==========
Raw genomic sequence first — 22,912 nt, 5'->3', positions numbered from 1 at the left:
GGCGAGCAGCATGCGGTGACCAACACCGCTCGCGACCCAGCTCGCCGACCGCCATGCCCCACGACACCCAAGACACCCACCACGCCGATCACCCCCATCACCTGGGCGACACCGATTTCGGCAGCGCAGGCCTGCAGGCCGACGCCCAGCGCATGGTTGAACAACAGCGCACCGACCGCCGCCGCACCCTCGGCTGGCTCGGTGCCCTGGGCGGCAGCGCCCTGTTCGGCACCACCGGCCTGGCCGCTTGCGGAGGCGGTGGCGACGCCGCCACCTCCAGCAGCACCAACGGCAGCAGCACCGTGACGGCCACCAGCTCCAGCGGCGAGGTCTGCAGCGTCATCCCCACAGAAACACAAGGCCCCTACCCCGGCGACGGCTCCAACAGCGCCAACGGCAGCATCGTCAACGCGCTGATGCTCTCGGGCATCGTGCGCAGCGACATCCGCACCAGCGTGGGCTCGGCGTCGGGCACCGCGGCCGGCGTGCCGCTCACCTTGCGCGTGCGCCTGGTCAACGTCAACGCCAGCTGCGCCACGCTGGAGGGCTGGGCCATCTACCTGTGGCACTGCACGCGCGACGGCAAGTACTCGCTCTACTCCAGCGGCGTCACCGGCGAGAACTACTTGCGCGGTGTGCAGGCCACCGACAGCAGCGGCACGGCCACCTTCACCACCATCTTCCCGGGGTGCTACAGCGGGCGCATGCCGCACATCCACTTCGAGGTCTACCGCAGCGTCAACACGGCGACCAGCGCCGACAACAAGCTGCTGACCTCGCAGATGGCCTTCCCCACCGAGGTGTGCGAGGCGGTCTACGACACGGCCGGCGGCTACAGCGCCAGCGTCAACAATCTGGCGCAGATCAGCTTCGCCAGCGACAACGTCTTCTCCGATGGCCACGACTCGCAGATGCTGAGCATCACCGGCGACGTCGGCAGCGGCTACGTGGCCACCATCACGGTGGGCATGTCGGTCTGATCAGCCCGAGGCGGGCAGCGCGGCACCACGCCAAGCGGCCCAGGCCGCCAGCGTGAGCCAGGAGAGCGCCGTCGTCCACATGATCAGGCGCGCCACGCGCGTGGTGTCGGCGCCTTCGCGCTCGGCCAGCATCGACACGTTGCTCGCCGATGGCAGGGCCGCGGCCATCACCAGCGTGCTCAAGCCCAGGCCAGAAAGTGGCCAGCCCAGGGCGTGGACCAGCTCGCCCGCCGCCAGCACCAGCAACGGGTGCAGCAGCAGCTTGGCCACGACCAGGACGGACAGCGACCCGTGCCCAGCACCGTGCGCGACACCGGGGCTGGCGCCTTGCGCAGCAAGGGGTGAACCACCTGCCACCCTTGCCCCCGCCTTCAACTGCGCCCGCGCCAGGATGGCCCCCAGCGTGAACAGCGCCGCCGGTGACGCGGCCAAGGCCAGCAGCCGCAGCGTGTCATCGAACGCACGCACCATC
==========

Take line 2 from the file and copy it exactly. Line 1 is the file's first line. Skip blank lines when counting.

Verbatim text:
GGCGAGCAGCATGCGGTGACCAACACCGCTCGCGACCCAGCTCGCCGACCGCCATGCCCCACGACACCCAAGACACCCACCACGCCGATCACCCCCATCACCTGGGCGACACCGATTTCGGCAGCGCAGGCCTGCAGGCCGACGCCCAGCGCATGGTTGAACAACAGCGCACCGACCGCCGCCGCACCCTCGGCTGGCTCGGTGCCCTGGGCGGCAGCGCCCTGTTCGGCACCACCGGCCTGGCCGCTTGCGGAGGCGGTGGCGACGCCGCCACCTCCAGCAGCACCAACGGCAGCAGCACCGTGACGGCCACCAGCTCCAGCGGCGAGGTCTGCAGCGTCATCCCCACAGAAACACAAGGCCCCTACCCCGGCGACGGCTCCAACAGCGCCAACGGCAGCATCGTCAACGCGCTGATGCTCTCGGGCATCGTGCGCAGCGACATCCGCACCAGCGTGGGCTCGGCGTCGGGCACCGCGGCCGGCGTGCCGCTCACCTTGCGCGTGCGCCTGGTCAACGTCAACGCCAGCTGCGCCACGCTGGAGGGCTGGGCCATCTACCTGTGGCACTGCACGCGCGACGGCAAGTACTCGCTCTACTCCAGCGGCGTCACCGGCGAGAACTACTTGCGCGGTGTGCAGGCCACCGACAGCAGCGGCACGGCCACCTTCACCACCATCTTCCCGGGGTGCTACAGCGGGCGCATGCCGCACATCCACTTCGAGGTCTACCGCAGCGTCAACACGGCGACCAGCGCCGACAACAAGCTGCTGACCTCGCAGATGGCCTTCCCCACCGAGGTGTGCGAGGCGGTCTACGACACGGCCGGCGGCTACAGCGCCAGCGTCAACAATCTGGCGCAGATCAGCTTCGCCAGCGACAACGTCTTCTCCGATGGCCACGACTCGCAGATGCTGAGCATCACCGGCGACGTCGGCAGCGGCTACGTGGCCACCATCACGGTGGGCATGTCGGTCTGATCAGCCCGAGGCGGGCAGCGCGGCACCACGCCAAGCGGCCCAGGCCGCCAGCGTGAGCCAGGAGAGCGCCGTCGTCCACATGATCAGGCGCGCCACGCGCGTGGTGTCGGCGCCTTCGCGCTCGGCCAGCATCGACACGTTGCTCGCCGATGGCAGGGCCGCGGCCATCACCAGCGTGCTCAAGCCCAGGCCAGAAAGTGGCCAGCCCAGGGCGTGGACCAGCTCGCCCGCCGCCAGCACCAGCAACGGGTGCAGCAGCAGCTTGGCCACGACCAGGACGGACAGCGACCCGTGCCCAGCACCGTGCGCGACACCGGGGCTGGCGCCTTGCGCAGCAAGGGGTGAACCACCTGCCACCCTTGCCCCCGCCTTCAACTGCGCCCGCGCCAGGATGGCCCCCAGCGTGAACAGCGCCGCCGGTGACGCGGCCAAGGCCAGCAGCCGCAGCGTGTCATCGAACGCACGCACCATC